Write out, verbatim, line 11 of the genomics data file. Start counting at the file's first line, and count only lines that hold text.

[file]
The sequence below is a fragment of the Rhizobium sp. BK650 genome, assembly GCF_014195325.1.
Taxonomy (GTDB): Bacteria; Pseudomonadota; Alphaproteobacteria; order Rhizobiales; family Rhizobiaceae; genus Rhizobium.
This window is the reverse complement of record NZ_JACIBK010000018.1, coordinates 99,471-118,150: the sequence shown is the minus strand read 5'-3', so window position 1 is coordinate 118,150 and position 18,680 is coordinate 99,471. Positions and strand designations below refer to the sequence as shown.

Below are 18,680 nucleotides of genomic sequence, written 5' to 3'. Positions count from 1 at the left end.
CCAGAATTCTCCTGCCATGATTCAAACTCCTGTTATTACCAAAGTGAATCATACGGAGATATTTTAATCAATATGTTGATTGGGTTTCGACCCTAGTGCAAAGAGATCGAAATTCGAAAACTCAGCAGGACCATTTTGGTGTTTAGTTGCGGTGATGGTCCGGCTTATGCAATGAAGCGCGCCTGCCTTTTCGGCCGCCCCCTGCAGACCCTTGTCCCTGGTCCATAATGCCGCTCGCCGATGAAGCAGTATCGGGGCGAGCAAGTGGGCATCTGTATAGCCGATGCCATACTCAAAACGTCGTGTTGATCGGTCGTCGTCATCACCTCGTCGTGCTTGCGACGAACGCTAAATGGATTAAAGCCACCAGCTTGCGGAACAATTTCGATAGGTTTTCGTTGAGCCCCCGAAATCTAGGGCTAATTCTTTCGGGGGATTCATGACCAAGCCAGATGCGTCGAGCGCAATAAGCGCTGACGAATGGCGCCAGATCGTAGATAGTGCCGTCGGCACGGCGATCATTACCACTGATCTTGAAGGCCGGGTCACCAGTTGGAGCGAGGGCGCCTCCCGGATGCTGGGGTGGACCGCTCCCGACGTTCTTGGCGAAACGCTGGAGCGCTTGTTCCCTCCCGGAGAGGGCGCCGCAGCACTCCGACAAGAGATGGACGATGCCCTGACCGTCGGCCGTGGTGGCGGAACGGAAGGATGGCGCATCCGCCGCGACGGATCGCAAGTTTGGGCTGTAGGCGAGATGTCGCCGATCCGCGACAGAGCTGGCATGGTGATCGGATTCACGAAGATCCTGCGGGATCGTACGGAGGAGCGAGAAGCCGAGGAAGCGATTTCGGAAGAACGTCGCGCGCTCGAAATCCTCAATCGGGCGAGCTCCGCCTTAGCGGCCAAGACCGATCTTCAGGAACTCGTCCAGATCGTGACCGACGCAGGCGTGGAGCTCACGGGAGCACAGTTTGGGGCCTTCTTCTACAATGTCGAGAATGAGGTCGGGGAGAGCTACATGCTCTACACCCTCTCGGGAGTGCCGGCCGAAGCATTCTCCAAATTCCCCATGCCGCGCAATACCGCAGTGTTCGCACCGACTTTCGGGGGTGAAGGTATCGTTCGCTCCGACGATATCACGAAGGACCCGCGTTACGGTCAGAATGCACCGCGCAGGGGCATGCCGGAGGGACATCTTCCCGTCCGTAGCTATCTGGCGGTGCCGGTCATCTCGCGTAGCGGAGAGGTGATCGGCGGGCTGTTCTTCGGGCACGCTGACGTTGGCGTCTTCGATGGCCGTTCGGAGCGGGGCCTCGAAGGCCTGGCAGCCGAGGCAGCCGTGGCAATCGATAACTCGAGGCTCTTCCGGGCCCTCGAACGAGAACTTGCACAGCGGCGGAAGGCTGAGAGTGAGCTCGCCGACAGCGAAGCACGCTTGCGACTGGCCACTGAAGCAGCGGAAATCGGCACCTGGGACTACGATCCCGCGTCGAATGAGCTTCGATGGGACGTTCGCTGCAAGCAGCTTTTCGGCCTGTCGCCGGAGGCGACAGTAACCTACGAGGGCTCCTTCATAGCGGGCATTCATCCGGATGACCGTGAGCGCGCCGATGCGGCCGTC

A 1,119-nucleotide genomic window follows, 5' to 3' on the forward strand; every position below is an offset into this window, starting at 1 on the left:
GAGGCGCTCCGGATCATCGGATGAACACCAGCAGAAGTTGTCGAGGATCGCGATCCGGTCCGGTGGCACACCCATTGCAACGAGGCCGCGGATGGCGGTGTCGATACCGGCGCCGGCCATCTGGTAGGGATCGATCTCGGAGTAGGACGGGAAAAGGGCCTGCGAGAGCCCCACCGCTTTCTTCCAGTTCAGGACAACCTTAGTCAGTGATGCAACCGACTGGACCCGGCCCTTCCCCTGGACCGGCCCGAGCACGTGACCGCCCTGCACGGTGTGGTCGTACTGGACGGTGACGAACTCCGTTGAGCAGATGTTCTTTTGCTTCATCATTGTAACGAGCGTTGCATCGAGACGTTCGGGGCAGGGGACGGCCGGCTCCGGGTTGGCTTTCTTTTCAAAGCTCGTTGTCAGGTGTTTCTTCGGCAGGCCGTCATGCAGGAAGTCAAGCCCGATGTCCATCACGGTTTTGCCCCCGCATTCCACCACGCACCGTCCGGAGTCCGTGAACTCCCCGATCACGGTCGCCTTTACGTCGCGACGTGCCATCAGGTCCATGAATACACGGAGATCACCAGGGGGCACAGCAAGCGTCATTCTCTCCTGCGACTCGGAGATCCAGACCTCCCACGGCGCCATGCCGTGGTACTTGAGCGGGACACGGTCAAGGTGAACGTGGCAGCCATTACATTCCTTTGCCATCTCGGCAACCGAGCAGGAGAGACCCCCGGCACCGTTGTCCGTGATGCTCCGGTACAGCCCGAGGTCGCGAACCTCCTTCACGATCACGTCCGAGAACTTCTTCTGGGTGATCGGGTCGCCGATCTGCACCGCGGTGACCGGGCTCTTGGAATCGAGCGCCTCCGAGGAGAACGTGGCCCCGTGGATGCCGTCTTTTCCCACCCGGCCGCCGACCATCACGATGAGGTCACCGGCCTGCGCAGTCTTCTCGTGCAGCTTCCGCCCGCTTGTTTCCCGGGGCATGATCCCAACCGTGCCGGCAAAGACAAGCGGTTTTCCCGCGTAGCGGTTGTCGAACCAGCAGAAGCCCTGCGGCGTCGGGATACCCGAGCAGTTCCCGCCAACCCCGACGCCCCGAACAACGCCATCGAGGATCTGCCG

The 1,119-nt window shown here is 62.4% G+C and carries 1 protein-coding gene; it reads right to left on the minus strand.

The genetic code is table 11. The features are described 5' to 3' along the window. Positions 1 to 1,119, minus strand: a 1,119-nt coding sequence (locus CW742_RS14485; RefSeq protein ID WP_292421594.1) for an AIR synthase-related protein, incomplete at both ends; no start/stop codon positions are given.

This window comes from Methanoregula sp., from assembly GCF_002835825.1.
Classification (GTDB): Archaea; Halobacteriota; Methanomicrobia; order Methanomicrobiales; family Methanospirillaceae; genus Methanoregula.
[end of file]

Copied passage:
Classification (GTDB): Archaea; Halobacteriota; Methanomicrobia; order Methanomicrobiales; family Methanospirillaceae; genus Methanoregula.